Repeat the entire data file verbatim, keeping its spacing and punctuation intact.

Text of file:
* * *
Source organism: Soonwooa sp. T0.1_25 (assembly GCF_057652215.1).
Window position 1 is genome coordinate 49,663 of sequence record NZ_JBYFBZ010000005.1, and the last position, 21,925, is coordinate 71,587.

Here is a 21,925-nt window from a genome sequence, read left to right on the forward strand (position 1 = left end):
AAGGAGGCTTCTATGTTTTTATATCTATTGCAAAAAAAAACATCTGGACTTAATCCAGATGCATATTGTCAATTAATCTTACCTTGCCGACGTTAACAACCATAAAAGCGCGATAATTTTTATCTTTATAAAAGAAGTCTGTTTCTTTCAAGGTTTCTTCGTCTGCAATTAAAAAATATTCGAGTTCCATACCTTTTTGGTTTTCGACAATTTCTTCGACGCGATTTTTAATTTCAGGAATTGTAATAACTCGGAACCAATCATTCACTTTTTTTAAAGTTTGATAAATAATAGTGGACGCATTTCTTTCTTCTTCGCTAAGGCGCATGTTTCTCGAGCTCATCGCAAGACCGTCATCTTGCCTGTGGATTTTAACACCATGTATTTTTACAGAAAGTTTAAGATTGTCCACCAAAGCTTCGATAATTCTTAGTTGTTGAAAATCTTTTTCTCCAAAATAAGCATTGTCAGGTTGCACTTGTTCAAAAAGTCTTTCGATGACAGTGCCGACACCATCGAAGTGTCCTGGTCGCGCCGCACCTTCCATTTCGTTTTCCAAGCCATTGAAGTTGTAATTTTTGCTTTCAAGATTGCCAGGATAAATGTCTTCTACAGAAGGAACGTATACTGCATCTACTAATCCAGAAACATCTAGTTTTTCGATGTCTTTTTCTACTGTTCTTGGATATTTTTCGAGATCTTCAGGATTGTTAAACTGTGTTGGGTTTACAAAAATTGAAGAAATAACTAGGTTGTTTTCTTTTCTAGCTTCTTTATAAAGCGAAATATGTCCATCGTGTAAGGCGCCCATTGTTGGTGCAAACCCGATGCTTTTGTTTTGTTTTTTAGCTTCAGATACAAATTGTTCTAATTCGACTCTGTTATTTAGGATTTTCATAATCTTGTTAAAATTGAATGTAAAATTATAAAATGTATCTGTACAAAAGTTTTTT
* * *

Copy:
Source organism: Soonwooa sp. T0.1_25 (assembly GCF_057652215.1).
Window position 1 is genome coordinate 49,663 of sequence record NZ_JBYFBZ010000005.1, and the last position, 21,925, is coordinate 71,587.

Here is a 21,925-nt window from a genome sequence, read left to right on the forward strand (position 1 = left end):
AAGGAGGCTTCTATGTTTTTATATCTATTGCAAAAAAAAACATCTGGACTTAATCCAGATGCATATTGTCAATTAATCTTACCTTGCCGACGTTAACAACCATAAAAGCGCGATAATTTTTATCTTTATAAAAGAAGTCTGTTTCTTTCAAGGTTTCTTCGTCTGCAATTAAAAAATATTCGAGTTCCATACCTTTTTGGTTTTCGACAATTTCTTCGACGCGATTTTTAATTTCAGGAATTGTAATAACTCGGAACCAATCATTCACTTTTTTTAAAGTTTGATAAATAATAGTGGACGCATTTCTTTCTTCTTCGCTAAGGCGCATGTTTCTCGAGCTCATCGCAAGACCGTCATCTTGCCTGTGGATTTTAACACCATGTATTTTTACAGAAAGTTTAAGATTGTCCACCAAAGCTTCGATAATTCTTAGTTGTTGAAAATCTTTTTCTCCAAAATAAGCATTGTCAGGTTGCACTTGTTCAAAAAGTCTTTCGATGACAGTGCCGACACCATCGAAGTGTCCTGGTCGCGCCGCACCTTCCATTTCGTTTTCCAAGCCATTGAAGTTGTAATTTTTGCTTTCAAGATTGCCAGGATAAATGTCTTCTACAGAAGGAACGTATACTGCATCTACTAATCCAGAAACATCTAGTTTTTCGATGTCTTTTTCTACTGTTCTTGGATATTTTTCGAGATCTTCAGGATTGTTAAACTGTGTTGGGTTTACAAAAATTGAAGAAATAACTAGGTTGTTTTCTTTTCTAGCTTCTTTATAAAGCGAAATATGTCCATCGTGTAAGGCGCCCATTGTTGGTGCAAACCCGATGCTTTTGTTTTGTTTTTTAGCTTCAGATACAAATTGTTCTAATTCGACTCTGTTATTTAGGATTTTCATAATCTTGTTAAAATTGAATGTAAAATTATAAAATGTATCTGTACAAAAGTTTTTT